Roman Kozhevnikov / Prof. Eubanks / ECON 398-OL1 / 06 Jan. 2008
To my wife:
I am writing to you about a book called The Undercover Economist by Tim Harford. I have not finished the book yet, but I am eager to read more, because it puts the information I have only seen explained in complicated charts and graphs into common sense explanations and everyday applications. For example, Harford explains how and why Starbucks’® high prices drive up the company’s rent, not the other way around. Also, he explains the naughty truth about grocery stores’ careful placement of expensive organic foods in order to discourage price-comparisons with the cheaper, non-organic options. Additionally, Harford uses the popular Jim Carey movie Liar, Liar and other scenarios as analogies to provide simple explanations of complex topics, like free markets and the healthcare system. More than all of these interesting examples, though, it seems that the most important thing to take away from The Undercover Economist is that having at least a basic understanding of economics can be both simple and valuable, and with a slight shift in our way of seeing the world around us, we can begin to think like true economists. What a relief it is that you do not need to understand all the fancy words in order to apply economic principles to your life!
For example, Harford writes that “Economics is about who gets what and why” (102). An example used in the book is that landlords in New York City, Washington, D.C., and other big cities around the world can charge coffee companies ridiculous prices to rent office space in certain locations because of the almost-guaranteed profits from the endless stream of price-blind, half-asleep customers that pass by the location every day. If selling coffee did not rake in such profits, then landlords would know that they could not demand such high rents from coffee companies.
Now, I know that we do not live in a big city or ever go to Starbucks®, but the ways that Harford analyzed the coffee situation can be used to explain the hidden truth about why that two-bedroom townhome we rented last year for $599/mo. was so cheap. We were led to believe that the landlord simply wanted to fill the space quickly, since any rent was better than no rent. However, if we had used Harford’s logic, we would have been able to see through the fresh paint and assigned parking spots to know that if living in the townhome was actually worth more, the landlord would have charged more. We found this out the hard way and now know that living with a broken toilet, without weather stripping, and with rude neighbors is definitely not worth more than $599/mo. The economics of our unfortunate situation is that the landlord got too much of our money because we signed a contract for a product that appeared on the surface, quite literally, to be acceptable. From now on, I say we follow Harford’s lead and analyze the “whys”—when house hunting, grocery shopping, or buying anything for that matter—a bit more closely.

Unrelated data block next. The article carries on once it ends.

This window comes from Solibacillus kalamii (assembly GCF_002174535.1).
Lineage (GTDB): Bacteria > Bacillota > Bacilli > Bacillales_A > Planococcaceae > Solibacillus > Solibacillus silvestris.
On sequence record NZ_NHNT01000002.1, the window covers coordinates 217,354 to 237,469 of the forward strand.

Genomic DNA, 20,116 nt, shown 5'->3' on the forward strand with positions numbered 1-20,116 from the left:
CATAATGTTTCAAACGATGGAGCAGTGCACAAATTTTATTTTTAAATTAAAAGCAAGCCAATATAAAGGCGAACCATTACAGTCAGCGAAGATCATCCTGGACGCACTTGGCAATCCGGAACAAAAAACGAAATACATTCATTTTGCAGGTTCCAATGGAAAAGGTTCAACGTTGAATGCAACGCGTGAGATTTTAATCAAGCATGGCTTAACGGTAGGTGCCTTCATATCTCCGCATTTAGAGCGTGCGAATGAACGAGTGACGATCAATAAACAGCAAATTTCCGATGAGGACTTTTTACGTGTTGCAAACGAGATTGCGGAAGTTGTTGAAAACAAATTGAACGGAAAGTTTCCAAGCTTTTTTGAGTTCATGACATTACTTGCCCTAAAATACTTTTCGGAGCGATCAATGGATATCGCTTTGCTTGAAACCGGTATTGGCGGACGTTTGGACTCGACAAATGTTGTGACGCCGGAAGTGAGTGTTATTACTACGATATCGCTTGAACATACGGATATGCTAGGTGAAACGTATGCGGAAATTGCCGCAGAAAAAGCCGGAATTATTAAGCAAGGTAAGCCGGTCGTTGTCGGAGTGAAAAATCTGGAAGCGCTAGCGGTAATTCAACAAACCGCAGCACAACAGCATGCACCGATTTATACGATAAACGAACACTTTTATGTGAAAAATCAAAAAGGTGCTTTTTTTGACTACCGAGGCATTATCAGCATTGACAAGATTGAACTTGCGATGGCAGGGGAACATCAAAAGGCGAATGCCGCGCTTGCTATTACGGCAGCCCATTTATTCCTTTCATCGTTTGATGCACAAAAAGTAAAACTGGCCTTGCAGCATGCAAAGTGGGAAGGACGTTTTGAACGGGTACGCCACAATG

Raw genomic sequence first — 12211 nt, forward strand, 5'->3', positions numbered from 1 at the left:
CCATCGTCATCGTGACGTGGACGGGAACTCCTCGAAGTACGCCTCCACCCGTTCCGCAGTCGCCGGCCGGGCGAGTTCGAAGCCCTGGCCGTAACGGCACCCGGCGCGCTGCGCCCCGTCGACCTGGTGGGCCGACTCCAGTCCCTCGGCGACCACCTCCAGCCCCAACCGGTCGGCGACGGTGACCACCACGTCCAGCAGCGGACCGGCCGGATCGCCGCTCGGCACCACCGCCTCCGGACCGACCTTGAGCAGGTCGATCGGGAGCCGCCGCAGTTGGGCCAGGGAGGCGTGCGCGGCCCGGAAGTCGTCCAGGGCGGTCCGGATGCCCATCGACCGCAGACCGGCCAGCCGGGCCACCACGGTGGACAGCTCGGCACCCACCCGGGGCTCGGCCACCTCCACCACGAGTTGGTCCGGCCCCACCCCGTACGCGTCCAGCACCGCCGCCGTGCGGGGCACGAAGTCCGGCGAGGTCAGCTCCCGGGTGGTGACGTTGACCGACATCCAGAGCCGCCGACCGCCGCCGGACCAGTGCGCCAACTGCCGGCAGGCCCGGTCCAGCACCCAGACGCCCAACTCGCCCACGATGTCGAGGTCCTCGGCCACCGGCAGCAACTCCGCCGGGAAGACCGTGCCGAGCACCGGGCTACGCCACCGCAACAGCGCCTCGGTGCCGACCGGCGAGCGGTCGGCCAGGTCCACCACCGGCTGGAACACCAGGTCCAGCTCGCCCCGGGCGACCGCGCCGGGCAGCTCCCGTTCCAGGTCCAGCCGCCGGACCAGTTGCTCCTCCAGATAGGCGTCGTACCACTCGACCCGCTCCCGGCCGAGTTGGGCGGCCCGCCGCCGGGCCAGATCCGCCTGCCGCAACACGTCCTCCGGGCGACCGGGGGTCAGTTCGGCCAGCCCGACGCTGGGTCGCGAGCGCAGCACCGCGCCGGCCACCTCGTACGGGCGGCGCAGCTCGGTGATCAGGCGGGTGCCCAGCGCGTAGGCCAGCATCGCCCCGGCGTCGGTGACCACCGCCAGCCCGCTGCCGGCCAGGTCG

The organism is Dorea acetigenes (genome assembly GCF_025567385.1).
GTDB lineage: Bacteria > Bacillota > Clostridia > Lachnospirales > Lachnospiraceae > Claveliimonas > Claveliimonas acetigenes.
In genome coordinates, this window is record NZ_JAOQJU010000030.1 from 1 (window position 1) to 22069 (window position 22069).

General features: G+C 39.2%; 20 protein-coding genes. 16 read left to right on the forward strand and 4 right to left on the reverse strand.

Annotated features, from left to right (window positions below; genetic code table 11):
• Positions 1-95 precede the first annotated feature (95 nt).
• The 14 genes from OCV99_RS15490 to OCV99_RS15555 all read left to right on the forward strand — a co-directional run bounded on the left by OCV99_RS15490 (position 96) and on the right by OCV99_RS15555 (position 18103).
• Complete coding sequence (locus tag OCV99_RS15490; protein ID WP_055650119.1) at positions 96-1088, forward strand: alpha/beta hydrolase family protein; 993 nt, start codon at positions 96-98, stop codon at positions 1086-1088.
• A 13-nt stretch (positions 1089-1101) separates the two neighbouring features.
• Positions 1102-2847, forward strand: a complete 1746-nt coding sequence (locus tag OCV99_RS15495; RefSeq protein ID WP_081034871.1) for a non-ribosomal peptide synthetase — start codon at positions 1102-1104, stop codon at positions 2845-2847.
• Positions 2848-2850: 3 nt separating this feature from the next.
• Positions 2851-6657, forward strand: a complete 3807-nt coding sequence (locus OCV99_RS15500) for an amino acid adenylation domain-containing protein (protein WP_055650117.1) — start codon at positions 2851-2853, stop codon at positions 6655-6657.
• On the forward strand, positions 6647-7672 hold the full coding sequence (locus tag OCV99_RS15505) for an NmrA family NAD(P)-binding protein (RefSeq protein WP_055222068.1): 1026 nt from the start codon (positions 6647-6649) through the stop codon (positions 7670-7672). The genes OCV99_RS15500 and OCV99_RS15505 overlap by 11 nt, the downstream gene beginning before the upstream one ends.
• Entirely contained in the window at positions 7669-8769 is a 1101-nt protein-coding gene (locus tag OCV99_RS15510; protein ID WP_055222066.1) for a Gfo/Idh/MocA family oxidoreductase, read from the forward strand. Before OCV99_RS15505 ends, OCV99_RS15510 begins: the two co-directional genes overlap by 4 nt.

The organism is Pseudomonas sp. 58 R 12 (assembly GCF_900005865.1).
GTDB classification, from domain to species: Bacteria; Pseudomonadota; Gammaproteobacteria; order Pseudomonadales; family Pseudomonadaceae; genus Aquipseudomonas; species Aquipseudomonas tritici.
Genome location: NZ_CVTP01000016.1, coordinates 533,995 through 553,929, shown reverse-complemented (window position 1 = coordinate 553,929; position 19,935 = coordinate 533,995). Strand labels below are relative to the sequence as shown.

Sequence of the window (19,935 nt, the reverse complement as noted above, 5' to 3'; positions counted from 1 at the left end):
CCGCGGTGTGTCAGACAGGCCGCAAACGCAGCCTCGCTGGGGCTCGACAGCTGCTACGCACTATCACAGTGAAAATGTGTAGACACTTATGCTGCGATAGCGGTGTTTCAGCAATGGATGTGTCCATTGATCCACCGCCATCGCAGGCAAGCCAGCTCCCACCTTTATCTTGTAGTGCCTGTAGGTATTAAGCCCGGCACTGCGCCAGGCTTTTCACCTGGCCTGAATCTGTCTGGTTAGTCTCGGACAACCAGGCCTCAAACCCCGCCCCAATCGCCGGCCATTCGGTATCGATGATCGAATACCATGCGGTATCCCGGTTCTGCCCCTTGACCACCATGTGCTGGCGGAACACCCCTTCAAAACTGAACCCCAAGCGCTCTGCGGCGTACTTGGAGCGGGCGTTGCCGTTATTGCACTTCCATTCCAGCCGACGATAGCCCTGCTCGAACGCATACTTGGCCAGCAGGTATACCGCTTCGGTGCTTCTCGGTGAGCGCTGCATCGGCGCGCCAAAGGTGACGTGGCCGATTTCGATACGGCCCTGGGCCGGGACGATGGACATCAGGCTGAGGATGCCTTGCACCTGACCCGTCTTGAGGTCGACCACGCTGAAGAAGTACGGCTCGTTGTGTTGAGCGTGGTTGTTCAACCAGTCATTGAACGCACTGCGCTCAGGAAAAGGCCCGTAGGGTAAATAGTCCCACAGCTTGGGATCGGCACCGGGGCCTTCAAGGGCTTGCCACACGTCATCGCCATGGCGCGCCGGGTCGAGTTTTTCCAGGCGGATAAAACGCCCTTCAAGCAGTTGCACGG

In the other economics classes I have taken so far, many terms like “marginal,” adverse selection,” and “asymmetric information,” among others, sometimes seemed to make the subject of economics very abstract and hard to wrap my head around, like it did not apply to my own life, only to governments and large companies. Tim Harford, on the other hand, not only makes the point that economics does apply to my life (and yours); he also makes the subject of economics understandable and interesting for me; I think he would do the same for you, even though you have said many times that reading about economic theory is harder for you than listening to rap music.